3. Now, do the same thing for the previous 12-month period and you will have High and Low Value segments from last year and this year. You’ll also have new customers who had zero value in the first year but are now on the books as High or Low Value customers. Likewise, you’ll have lost High and Low Value customers from the first year who had zero sales in the most recent year. A simple cross-tab of these dimensions is likely to show significant movement from one segment to another for each year.
  4. Now, rank your customers from highest value to lowest value for the most recent 12-month period. The customers who produced 80% of total value are your High Value segment. The balance is Low Value.
  5. Now, do the same thing for the previous 12-month period and you will have high- and low-value segments from last year and this year. You’ll also have new customers who had zero value in the first year but are now on the books as High or Low Value customers. Likewise, you’ll have lost High and Low Value customers from the first year who had zero sales in the most recent year. A simple cross-tab of these dimensions is likely to show significant movement from one segment to another for each year. Each of these segments presents opportunities to impact customer behavior and grow ROI if you understand what happened and why, if only broadly. For each segment, what you’re looking to learn is, what can I do to move you forward? Your goal is to drive customers into higher value segments. For example, what can you learn about the customers who moved from Low to High to better determine marketing spend for those who remained Low? Looking at the customers who moved from High to Low, how might you proactively avoid value loss next year among High Value customers? Once you understand what each segment tells you (the data), your job is to ask what happened? and why? (the analysis). Each intersection in the matrix begs important but often overlooked questions-the answers to which should shape marketing and sales strategies to prioritize marketing spend, drive growth, minimize attrition and churn, and improve ROI. What other secrets can you find hidden in your data? How about customers who should be marketed to less frequently, customers who shouldn’t be marketed to at all, lost customers to target for win-back, and clues to develop a more effective acquisition strategy. And the good news is, you don’t have to choose between these objectives. You can do them all, and you should. But the 80/20 segmentation matrix will clearly illuminate your red flags so you know where to focus first.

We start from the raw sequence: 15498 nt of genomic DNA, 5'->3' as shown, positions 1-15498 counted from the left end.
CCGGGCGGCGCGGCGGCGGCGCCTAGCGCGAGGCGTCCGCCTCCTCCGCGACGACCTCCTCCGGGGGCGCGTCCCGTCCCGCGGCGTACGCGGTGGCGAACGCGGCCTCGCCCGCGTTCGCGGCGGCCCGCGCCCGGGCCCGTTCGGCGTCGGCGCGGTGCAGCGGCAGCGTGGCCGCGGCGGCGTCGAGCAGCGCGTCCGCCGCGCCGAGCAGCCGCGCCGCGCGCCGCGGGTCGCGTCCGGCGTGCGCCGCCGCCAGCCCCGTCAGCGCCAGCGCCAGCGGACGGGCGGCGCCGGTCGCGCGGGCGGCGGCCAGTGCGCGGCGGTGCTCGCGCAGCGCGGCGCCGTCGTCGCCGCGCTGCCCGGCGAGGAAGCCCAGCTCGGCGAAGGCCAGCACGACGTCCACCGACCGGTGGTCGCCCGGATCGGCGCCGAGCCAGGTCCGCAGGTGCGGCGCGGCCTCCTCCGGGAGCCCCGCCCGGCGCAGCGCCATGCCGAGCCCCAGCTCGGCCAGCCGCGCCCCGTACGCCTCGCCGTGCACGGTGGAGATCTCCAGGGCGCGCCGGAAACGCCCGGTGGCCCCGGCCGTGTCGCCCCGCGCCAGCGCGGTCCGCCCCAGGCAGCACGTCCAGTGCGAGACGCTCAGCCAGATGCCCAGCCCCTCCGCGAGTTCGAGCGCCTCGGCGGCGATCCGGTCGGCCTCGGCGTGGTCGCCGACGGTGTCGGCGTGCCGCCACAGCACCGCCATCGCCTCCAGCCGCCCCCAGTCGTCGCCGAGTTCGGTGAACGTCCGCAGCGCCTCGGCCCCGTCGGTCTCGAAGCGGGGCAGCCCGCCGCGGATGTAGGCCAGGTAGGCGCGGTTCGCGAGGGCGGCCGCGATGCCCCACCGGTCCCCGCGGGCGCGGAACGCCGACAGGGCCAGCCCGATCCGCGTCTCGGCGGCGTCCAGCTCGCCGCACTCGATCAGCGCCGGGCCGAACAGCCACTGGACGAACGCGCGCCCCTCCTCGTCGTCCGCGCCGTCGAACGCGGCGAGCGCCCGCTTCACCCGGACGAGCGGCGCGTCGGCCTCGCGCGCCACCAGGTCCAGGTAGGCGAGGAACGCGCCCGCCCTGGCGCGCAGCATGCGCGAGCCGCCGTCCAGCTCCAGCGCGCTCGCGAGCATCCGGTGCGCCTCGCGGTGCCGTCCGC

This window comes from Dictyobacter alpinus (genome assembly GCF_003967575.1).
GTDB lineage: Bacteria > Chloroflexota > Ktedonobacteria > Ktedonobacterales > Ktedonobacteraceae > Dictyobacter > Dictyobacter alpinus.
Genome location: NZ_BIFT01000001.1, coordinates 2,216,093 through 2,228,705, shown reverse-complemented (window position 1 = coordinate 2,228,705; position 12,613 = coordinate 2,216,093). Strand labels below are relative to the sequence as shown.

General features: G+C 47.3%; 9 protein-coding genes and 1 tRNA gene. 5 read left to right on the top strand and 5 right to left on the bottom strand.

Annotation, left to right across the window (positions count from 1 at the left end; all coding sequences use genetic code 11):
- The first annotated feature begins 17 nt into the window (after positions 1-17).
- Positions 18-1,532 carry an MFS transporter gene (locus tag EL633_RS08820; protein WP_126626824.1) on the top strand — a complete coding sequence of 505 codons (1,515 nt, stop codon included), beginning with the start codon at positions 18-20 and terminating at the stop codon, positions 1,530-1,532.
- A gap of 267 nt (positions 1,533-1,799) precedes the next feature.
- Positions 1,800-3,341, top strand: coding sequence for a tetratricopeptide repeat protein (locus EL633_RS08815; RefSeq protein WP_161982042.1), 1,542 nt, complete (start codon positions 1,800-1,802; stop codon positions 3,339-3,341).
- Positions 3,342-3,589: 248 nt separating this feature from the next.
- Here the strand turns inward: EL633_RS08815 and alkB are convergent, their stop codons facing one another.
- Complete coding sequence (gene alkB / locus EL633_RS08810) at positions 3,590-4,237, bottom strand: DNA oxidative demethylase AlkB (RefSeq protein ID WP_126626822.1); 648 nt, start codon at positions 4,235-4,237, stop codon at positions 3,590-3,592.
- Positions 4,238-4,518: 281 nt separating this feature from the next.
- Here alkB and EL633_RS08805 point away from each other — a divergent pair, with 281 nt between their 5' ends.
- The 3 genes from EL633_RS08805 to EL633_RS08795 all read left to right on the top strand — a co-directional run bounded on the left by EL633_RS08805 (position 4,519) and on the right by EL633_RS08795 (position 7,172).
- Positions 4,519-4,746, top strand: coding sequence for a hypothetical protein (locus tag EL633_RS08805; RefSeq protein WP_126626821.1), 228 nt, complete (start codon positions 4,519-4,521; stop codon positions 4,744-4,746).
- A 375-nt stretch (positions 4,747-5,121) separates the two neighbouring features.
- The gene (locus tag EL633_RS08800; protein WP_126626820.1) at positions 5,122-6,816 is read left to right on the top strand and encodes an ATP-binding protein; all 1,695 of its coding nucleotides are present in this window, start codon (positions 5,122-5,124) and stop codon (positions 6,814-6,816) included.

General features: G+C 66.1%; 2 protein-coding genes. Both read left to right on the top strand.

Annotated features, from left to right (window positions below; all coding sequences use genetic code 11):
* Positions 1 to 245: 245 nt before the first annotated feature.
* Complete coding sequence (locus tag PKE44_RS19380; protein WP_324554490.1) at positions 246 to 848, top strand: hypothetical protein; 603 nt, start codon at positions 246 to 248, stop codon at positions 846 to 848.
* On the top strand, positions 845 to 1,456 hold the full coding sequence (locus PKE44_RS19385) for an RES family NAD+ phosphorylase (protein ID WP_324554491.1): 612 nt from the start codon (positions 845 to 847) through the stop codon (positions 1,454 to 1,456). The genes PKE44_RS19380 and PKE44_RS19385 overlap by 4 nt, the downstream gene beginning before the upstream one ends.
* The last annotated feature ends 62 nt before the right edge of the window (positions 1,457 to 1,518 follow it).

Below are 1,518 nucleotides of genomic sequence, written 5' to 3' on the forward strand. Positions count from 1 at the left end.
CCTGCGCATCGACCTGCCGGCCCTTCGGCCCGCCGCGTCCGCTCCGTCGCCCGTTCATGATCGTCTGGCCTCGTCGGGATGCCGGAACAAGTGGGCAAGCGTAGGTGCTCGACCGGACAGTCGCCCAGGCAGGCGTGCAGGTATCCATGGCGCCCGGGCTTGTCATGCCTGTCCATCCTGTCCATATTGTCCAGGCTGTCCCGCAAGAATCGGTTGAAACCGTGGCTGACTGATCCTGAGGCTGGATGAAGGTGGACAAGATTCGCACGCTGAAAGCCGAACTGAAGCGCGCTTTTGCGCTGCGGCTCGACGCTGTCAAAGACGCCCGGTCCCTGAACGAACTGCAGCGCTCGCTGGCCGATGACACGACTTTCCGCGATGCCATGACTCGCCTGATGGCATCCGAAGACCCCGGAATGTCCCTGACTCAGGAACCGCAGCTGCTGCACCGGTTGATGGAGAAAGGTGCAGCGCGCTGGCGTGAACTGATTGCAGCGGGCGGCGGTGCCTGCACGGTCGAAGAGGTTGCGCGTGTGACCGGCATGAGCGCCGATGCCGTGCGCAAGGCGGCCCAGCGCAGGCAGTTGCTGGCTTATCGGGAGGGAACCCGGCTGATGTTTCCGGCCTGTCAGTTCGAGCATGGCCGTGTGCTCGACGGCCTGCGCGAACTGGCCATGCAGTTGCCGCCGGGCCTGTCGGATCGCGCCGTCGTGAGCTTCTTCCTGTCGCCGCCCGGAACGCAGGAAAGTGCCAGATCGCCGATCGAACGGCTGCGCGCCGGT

Becca Le Blond


Becca is a Content Specialist at FM Outsource. When she isn’t planning and creating new content, she spends her time obsessively refreshing her Twitter feed and watching YouTube videos.

“Marketers can leverage Big Data for customer experience using…”

Google Analytics, which is the source of big data for any digital marketer. The wide range of reports it makes available means even if you’re only using GA, you’re likely to have access to the data you need for detailed insights into your customers’ experience through your website. Perhaps the best report is the behavior flow report, which enables us to see if/when people fall out of the sales funnel. We can also use it to see from which pages customers most often navigate to the support center of a client.

Max Page


Max Page is the Founder of and has been in eCommerce and online marketing for 10+ years.

“To best leverage Big Data for customer experience insights…”

When running an online campaign, you should be using Social Listening & Sentiment tools to help you track the reach of your campaign. Listening tools will handle all the big data for you and help you track hashtags, keywords, @mentions and location check-ins. If the tool you choose also has sentiment analysis of all the chatter on the networks, it will be easy to see if your campaign is well received or if you need to tweak your messaging for next time.

Does your company leverage Big Data for CX Insights? How do you leverage your data to enhance the customer experience?

Customer Experience Artificial Intelligence Quality Monitoring